By: The Quinnipiac University Economics Research Team, Niamh Savage
Source: Eurostat and own calculations. Daily EMU convergence criterion bond yields (i.e., central government 10-year bond yields)
Throughout this time period, there was a decline in the interest rates of all CEE currencies. The greatest variation, in percentage terms, was in Slovakia, and they had the largest decline in interest rates (pink line). This is consistent with the two prior week’s findings, so this is still the country to watch. However, their declining trend ended on June 7th, and their interest rates began to increase on June 10th. The Romanian Leu (yellow line) showed the least variation in percentage terms relative to other regional currencies; it did not continue to show a strengthening of their currency to the Euro, but it declined by the least.
Source: Eurostat and own calculations. Daily EMU convergence criterion bond yields (i.e., central government 10-year bond yields). The center line is a rolling three-month average. The upper and lower boundaries are the average plus and average minus one standard deviation, respectively, for the same three-month period.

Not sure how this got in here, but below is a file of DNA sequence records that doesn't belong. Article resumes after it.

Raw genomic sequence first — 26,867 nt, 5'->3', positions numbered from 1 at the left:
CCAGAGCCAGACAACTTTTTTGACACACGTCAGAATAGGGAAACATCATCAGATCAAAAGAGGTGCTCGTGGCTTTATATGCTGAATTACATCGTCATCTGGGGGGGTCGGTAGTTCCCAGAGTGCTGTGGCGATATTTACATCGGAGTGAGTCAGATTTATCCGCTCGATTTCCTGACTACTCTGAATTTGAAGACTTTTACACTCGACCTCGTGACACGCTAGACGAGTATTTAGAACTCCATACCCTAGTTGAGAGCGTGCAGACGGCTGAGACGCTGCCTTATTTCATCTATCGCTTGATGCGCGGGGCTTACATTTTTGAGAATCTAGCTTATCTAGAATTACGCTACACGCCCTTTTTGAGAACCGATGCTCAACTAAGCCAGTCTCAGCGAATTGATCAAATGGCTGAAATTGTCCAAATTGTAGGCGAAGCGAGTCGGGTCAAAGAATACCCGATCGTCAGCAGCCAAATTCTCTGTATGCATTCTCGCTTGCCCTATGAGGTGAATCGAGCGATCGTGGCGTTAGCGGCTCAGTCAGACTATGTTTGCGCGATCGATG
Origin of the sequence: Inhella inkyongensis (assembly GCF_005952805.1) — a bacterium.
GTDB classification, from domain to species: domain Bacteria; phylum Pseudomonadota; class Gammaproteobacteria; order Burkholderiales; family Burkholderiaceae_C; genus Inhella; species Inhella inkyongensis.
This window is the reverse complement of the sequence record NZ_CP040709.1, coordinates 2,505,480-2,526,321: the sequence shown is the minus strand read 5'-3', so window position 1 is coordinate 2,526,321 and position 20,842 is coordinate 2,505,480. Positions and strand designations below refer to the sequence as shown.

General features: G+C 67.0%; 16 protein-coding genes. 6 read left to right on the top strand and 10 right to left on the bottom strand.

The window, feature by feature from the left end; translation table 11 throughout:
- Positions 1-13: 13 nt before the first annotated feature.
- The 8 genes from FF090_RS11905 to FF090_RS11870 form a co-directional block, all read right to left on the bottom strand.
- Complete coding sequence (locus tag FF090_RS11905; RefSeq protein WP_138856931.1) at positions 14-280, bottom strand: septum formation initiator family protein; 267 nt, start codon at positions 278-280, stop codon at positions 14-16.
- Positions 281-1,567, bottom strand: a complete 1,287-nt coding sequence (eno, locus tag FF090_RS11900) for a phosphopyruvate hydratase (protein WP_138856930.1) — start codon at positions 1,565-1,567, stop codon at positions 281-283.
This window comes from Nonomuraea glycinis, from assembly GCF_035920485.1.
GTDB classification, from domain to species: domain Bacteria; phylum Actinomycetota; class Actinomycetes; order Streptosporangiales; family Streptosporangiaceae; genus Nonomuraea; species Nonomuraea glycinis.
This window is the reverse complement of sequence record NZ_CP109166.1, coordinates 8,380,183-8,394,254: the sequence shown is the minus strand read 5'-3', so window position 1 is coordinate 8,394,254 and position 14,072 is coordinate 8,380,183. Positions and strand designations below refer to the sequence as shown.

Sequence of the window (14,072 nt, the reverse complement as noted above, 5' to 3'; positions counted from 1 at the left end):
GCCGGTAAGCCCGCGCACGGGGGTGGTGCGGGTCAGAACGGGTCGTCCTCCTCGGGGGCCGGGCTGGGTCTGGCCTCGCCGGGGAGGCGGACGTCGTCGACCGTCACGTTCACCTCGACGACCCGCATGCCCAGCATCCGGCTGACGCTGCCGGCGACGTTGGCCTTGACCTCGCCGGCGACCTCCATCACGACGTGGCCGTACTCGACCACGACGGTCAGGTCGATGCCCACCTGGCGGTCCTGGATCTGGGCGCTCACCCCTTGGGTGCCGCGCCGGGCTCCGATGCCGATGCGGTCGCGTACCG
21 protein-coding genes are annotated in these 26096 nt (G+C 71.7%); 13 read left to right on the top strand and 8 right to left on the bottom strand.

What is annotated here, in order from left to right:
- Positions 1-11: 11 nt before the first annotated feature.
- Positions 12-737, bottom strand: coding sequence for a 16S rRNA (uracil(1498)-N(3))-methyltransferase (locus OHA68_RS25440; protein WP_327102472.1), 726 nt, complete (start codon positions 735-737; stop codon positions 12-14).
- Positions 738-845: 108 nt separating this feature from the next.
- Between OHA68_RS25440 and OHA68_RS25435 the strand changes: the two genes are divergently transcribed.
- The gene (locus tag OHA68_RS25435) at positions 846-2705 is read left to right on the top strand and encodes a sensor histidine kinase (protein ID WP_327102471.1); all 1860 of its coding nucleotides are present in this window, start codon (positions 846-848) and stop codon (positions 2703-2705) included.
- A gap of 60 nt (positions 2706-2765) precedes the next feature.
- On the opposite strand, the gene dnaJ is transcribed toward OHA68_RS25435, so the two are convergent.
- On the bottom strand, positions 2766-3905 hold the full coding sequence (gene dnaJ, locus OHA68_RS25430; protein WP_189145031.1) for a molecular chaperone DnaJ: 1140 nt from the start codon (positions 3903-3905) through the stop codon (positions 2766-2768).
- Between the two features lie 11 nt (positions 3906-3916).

Throughout this time period, all of the returns showed a decline, suggesting an increase in demand for their bonds and increase in prices. Relative to their own historical trends, Hungary was the only country that kept their interest rates within their historical boundary. The Romanian and Czech interest rate fell below the lower boundary by the end of the period. The Slovakian and Polish interest rate remained outside of their historical range throughout the time period, remaining persistently at their lower bound levels for bond yields. This suggests that we should continue to see movement in the yields for Poland and Slovakia over the coming weeks as they either return to their means or settle on new levels.